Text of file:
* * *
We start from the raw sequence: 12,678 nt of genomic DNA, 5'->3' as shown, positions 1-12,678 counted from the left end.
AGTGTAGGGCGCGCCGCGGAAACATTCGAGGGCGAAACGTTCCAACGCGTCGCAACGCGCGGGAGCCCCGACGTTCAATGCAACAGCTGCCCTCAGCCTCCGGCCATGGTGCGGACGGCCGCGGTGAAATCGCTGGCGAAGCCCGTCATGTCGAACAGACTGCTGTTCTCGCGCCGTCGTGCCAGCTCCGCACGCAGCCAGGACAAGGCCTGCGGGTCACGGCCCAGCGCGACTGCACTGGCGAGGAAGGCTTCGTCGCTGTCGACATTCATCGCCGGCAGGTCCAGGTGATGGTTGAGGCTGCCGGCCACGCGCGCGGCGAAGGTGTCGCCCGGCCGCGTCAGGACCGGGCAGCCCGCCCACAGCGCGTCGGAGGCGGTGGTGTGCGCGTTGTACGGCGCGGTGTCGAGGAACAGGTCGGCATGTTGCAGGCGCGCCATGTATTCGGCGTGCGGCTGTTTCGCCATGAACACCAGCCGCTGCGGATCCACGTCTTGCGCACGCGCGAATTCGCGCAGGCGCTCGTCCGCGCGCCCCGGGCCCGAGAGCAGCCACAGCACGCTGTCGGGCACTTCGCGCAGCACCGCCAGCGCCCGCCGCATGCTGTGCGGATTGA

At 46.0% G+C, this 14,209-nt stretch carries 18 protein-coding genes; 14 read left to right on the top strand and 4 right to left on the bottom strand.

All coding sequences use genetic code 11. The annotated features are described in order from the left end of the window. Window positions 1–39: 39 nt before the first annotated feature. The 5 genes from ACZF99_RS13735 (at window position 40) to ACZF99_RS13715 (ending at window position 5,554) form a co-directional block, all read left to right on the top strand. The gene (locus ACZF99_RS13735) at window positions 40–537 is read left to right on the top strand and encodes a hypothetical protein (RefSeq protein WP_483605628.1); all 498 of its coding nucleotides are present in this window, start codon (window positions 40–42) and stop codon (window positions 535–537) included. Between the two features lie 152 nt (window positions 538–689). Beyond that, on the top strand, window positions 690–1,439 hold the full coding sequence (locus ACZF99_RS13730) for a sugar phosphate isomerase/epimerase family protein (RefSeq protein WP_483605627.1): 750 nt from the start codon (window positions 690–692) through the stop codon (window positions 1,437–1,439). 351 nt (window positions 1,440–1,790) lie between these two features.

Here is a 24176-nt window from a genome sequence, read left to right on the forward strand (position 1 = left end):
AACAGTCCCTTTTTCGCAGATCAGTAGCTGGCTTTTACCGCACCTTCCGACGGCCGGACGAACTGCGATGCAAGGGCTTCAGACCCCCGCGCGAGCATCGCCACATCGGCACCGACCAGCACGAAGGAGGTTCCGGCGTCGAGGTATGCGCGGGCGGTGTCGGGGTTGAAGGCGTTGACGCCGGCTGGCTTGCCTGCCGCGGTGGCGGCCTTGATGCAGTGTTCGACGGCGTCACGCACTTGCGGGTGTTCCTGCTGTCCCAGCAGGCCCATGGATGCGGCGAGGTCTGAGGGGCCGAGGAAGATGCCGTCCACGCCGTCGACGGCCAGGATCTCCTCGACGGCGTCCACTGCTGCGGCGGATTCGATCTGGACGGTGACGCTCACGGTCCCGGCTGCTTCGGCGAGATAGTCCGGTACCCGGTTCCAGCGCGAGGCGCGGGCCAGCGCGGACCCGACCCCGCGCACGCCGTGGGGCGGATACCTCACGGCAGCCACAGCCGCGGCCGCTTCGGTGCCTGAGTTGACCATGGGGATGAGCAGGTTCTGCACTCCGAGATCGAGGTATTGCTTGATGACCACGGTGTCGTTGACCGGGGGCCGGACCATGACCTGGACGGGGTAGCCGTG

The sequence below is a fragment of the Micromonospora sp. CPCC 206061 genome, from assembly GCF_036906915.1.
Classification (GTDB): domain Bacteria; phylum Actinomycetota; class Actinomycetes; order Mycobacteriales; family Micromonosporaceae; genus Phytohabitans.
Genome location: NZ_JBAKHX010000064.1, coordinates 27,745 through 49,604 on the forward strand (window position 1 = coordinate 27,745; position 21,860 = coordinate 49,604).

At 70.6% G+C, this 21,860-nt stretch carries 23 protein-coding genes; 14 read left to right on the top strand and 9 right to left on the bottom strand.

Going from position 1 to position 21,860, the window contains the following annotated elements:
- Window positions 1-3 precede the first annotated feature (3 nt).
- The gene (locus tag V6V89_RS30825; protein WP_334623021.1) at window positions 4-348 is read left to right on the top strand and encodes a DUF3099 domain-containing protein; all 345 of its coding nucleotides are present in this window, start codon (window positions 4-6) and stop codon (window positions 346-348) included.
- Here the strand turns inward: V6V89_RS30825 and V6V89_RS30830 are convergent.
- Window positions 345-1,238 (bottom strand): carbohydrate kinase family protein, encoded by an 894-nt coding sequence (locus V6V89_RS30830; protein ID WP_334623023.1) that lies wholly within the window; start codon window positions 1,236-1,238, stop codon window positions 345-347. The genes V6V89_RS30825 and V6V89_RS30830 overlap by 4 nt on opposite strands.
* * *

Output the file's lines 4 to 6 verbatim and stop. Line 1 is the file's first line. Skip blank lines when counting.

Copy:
All coding sequences use genetic code 11. The annotated features are described in order from the left end of the window. Window positions 1–39: 39 nt before the first annotated feature. The 5 genes from ACZF99_RS13735 (at window position 40) to ACZF99_RS13715 (ending at window position 5,554) form a co-directional block, all read left to right on the top strand. The gene (locus ACZF99_RS13735) at window positions 40–537 is read left to right on the top strand and encodes a hypothetical protein (RefSeq protein WP_483605628.1); all 498 of its coding nucleotides are present in this window, start codon (window positions 40–42) and stop codon (window positions 535–537) included. Between the two features lie 152 nt (window positions 538–689). Beyond that, on the top strand, window positions 690–1,439 hold the full coding sequence (locus ACZF99_RS13730) for a sugar phosphate isomerase/epimerase family protein (RefSeq protein WP_483605627.1): 750 nt from the start codon (window positions 690–692) through the stop codon (window positions 1,437–1,439). 351 nt (window positions 1,440–1,790) lie between these two features.

Here is a 24176-nt window from a genome sequence, read left to right on the forward strand (position 1 = left end):
AACAGTCCCTTTTTCGCAGATCAGTAGCTGGCTTTTACCGCACCTTCCGACGGCCGGACGAACTGCGATGCAAGGGCTTCAGACCCCCGCGCGAGCATCGCCACATCGGCACCGACCAGCACGAAGGAGGTTCCGGCGTCGAGGTATGCGCGGGCGGTGTCGGGGTTGAAGGCGTTGACGCCGGCTGGCTTGCCTGCCGCGGTGGCGGCCTTGATGCAGTGTTCGACGGCGTCACGCACTTGCGGGTGTTCCTGCTGTCCCAGCAGGCCCATGGATGCGGCGAGGTCTGAGGGGCCGAGGAAGATGCCGTCCACGCCGTCGACGGCCAGGATCTCCTCGACGGCGTCCACTGCTGCGGCGGATTCGATCTGGACGGTGACGCTCACGGTCCCGGCTGCTTCGGCGAGATAGTCCGGTACCCGGTTCCAGCGCGAGGCGCGGGCCAGCGCGGACCCGACCCCGCGCACGCCGTGGGGCGGATACCTCACGGCAGCCACAGCCGCGGCCGCTTCGGTGCCTGAGTTGACCATGGGGATGAGCAGGTTCTGCACTCCGAGATCGAGGTATTGCTTGATGACCACGGTGTCGTTGACCGGGGGCCGGACCATGACCTGGACGGGGTAGCCGTG